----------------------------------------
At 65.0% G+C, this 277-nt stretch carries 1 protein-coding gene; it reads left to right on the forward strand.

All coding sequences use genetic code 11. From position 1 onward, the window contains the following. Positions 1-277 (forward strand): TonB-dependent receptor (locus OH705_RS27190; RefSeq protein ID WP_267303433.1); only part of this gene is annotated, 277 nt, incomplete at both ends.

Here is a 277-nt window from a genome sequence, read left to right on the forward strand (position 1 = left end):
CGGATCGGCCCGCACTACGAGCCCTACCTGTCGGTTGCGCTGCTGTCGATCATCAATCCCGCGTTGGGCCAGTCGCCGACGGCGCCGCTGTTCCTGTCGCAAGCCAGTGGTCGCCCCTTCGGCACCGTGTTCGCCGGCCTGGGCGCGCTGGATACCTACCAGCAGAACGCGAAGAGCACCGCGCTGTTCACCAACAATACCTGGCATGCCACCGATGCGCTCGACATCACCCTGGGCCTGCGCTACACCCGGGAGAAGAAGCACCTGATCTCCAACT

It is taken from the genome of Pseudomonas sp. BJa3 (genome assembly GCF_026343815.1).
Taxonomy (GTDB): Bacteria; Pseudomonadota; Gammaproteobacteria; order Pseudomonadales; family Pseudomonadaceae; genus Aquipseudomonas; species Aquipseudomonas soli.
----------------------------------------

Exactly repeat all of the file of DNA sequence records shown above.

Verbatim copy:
At 65.0% G+C, this 277-nt stretch carries 1 protein-coding gene; it reads left to right on the forward strand.

All coding sequences use genetic code 11. From position 1 onward, the window contains the following. Positions 1-277 (forward strand): TonB-dependent receptor (locus OH705_RS27190; RefSeq protein ID WP_267303433.1); only part of this gene is annotated, 277 nt, incomplete at both ends.

Here is a 277-nt window from a genome sequence, read left to right on the forward strand (position 1 = left end):
CGGATCGGCCCGCACTACGAGCCCTACCTGTCGGTTGCGCTGCTGTCGATCATCAATCCCGCGTTGGGCCAGTCGCCGACGGCGCCGCTGTTCCTGTCGCAAGCCAGTGGTCGCCCCTTCGGCACCGTGTTCGCCGGCCTGGGCGCGCTGGATACCTACCAGCAGAACGCGAAGAGCACCGCGCTGTTCACCAACAATACCTGGCATGCCACCGATGCGCTCGACATCACCCTGGGCCTGCGCTACACCCGGGAGAAGAAGCACCTGATCTCCAACT

It is taken from the genome of Pseudomonas sp. BJa3 (genome assembly GCF_026343815.1).
Taxonomy (GTDB): Bacteria; Pseudomonadota; Gammaproteobacteria; order Pseudomonadales; family Pseudomonadaceae; genus Aquipseudomonas; species Aquipseudomonas soli.